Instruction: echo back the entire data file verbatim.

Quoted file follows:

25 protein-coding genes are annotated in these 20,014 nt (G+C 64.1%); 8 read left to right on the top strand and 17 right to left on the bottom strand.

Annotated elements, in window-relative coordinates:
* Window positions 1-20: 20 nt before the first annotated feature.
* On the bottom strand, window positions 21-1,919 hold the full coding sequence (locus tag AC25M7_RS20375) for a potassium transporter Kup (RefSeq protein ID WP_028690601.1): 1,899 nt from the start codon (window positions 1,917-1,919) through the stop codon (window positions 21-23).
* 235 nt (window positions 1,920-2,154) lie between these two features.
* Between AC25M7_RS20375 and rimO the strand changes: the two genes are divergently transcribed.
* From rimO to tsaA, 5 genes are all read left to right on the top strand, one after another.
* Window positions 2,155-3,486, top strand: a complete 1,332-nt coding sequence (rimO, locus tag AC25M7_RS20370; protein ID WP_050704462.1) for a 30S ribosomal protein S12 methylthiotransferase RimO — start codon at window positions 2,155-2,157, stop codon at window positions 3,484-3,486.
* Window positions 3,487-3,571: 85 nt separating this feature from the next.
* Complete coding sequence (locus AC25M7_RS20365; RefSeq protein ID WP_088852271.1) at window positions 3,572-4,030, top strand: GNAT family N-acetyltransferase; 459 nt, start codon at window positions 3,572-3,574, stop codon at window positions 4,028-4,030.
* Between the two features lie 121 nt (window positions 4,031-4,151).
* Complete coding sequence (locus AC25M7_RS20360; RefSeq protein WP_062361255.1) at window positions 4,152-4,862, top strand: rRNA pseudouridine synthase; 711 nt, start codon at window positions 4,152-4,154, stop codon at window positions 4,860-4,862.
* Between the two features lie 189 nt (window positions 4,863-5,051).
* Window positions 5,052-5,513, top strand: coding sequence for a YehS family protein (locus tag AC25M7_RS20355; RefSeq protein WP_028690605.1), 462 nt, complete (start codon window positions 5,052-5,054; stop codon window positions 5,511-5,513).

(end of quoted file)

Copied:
25 protein-coding genes are annotated in these 20,014 nt (G+C 64.1%); 8 read left to right on the top strand and 17 right to left on the bottom strand.

Annotated elements, in window-relative coordinates:
* Window positions 1-20: 20 nt before the first annotated feature.
* On the bottom strand, window positions 21-1,919 hold the full coding sequence (locus tag AC25M7_RS20375) for a potassium transporter Kup (RefSeq protein ID WP_028690601.1): 1,899 nt from the start codon (window positions 1,917-1,919) through the stop codon (window positions 21-23).
* 235 nt (window positions 1,920-2,154) lie between these two features.
* Between AC25M7_RS20375 and rimO the strand changes: the two genes are divergently transcribed.
* From rimO to tsaA, 5 genes are all read left to right on the top strand, one after another.
* Window positions 2,155-3,486, top strand: a complete 1,332-nt coding sequence (rimO, locus tag AC25M7_RS20370; protein ID WP_050704462.1) for a 30S ribosomal protein S12 methylthiotransferase RimO — start codon at window positions 2,155-2,157, stop codon at window positions 3,484-3,486.
* Window positions 3,487-3,571: 85 nt separating this feature from the next.
* Complete coding sequence (locus AC25M7_RS20365; RefSeq protein ID WP_088852271.1) at window positions 3,572-4,030, top strand: GNAT family N-acetyltransferase; 459 nt, start codon at window positions 3,572-3,574, stop codon at window positions 4,028-4,030.
* Between the two features lie 121 nt (window positions 4,031-4,151).
* Complete coding sequence (locus AC25M7_RS20360; RefSeq protein WP_062361255.1) at window positions 4,152-4,862, top strand: rRNA pseudouridine synthase; 711 nt, start codon at window positions 4,152-4,154, stop codon at window positions 4,860-4,862.
* Between the two features lie 189 nt (window positions 4,863-5,051).
* Window positions 5,052-5,513, top strand: coding sequence for a YehS family protein (locus tag AC25M7_RS20355; RefSeq protein WP_028690605.1), 462 nt, complete (start codon window positions 5,052-5,054; stop codon window positions 5,511-5,513).